Consumers and retailers, including J.Crew and Ralph Lauren, are being urged by animal rights activist group PETA to stop purchasing and selling wool after an undercover investigation revealed animal abuse in wool industries in Australia and the U.S.
PETA documented 70 workers, who were employed by nine shearing contractors, abusing sheep in Victoria, New South Wales and South Australia, and found neglect and abuse of sheep at 14 ranches across Wyoming, Colorado and Nebraska in the U.S.
The footage filmed by PETA from Oct. 2013 to May 2014 depicts sheepshearers punching, kicking and throwing sheep during their shearing sessions. One clip shows a shearer twisting and breaking a sheep’s neck. Others show shearers jabbing at the sheep’s eyes and hitting them on the head with a hammer.
Claire Fryer, PETA’s Australian campaign coordinator, revealed that a number of shearers were aware that cameras were in place and noted that no one was remanded for any of the abuse.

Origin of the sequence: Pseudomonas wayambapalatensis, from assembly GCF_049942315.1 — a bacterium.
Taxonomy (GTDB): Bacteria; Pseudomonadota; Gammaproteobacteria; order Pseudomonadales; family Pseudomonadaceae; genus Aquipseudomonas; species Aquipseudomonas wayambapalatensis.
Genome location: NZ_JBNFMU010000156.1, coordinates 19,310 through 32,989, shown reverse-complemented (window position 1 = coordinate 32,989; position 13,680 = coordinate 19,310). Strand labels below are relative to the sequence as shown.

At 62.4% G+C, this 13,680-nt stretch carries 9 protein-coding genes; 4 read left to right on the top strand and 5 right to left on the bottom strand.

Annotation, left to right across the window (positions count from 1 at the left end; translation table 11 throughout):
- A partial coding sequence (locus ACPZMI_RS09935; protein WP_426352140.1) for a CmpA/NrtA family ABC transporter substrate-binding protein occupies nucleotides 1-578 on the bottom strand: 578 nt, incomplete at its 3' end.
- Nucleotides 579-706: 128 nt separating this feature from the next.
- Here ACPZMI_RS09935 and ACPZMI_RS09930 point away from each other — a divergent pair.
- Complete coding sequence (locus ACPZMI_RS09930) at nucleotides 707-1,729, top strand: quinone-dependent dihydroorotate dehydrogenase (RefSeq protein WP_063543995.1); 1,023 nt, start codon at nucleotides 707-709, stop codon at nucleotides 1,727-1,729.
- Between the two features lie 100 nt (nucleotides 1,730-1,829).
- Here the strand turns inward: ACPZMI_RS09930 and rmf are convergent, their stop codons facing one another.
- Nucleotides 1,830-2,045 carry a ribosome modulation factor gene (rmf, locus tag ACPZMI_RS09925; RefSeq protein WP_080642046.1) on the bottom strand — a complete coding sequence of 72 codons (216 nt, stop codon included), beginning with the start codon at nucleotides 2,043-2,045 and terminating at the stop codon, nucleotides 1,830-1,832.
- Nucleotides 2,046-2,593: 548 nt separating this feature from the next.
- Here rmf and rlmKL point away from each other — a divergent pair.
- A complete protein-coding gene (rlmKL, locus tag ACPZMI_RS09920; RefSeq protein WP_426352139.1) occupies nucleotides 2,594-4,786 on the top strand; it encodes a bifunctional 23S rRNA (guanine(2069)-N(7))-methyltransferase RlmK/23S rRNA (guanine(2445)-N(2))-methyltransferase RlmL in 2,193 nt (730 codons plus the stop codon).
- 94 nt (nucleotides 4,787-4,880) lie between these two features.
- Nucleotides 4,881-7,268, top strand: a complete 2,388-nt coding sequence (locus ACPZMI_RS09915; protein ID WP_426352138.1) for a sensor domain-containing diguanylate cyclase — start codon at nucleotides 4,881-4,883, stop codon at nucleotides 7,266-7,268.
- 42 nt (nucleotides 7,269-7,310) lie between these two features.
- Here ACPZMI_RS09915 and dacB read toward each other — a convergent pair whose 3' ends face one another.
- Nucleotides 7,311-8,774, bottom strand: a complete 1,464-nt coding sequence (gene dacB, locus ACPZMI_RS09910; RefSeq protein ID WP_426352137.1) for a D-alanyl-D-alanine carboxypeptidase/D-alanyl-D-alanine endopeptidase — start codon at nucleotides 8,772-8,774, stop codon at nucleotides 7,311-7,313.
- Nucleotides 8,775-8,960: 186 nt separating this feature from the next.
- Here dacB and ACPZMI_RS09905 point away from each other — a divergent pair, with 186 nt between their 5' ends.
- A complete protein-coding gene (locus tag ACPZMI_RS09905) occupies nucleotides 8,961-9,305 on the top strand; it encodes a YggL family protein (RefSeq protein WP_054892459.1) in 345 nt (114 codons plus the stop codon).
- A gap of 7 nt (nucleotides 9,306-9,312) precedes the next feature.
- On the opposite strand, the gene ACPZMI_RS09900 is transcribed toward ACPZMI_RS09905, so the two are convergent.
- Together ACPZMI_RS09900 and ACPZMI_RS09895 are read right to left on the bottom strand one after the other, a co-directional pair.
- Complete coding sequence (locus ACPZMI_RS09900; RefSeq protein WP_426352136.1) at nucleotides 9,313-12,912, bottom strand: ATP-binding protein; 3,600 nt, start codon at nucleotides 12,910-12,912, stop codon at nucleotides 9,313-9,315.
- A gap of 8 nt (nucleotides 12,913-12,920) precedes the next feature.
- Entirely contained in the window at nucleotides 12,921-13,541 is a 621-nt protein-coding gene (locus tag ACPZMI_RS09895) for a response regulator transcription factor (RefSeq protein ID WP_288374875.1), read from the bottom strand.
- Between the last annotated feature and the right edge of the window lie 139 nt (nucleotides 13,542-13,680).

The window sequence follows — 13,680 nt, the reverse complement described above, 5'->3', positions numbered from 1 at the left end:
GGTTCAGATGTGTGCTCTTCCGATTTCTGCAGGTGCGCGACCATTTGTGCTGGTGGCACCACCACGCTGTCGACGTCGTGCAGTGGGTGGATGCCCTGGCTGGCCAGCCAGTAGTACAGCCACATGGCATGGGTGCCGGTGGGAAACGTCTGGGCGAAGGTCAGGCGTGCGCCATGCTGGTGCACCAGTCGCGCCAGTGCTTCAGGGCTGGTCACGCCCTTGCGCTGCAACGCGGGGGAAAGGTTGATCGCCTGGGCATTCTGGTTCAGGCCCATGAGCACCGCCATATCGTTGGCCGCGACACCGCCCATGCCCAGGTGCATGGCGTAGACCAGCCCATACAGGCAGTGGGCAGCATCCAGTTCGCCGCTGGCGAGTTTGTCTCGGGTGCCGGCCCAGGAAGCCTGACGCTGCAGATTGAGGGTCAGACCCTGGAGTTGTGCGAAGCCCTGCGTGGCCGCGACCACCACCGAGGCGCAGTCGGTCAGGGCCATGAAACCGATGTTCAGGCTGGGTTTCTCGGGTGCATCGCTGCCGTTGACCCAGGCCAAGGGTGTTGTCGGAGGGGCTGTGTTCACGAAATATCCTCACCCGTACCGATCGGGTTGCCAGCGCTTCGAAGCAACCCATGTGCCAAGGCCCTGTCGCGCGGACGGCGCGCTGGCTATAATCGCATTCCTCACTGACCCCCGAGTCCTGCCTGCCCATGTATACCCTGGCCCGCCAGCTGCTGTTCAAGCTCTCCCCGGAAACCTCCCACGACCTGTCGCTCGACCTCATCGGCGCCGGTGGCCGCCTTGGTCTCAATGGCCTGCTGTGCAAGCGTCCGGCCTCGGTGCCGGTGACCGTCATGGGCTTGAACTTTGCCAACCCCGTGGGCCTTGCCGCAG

Global industry groups have condemned the behavior captured in PETA’s footage. The Shearing Contractors’ Association of Australia announced that it is “appalled by the footage” and “applauds the investigation.” WoolProducers Australia president Geoff Fisken said the behavior shown in the footage was “unacceptable and unsupportable.”
An American Sheep Industry Association representative denounced the rough handling of animals. The executive director of the Colorado Wool Growers Association joined PETA’s call for prosecution and said of the video, “Everything about that was wrong.” PETA reported that U.S. law enforcement investigations are underway in Wyoming and Colorado.
As a leading seller of merino wool in the U.S., PETA has targeted J.Crew to set a standard for the industry. PETA supporters gathered outside the retailer’s flagship store in New York City last week and screened footage from its wool exposÃ©. Last year, in a separate investigation, PETA swayed J.Crew to stop selling fur.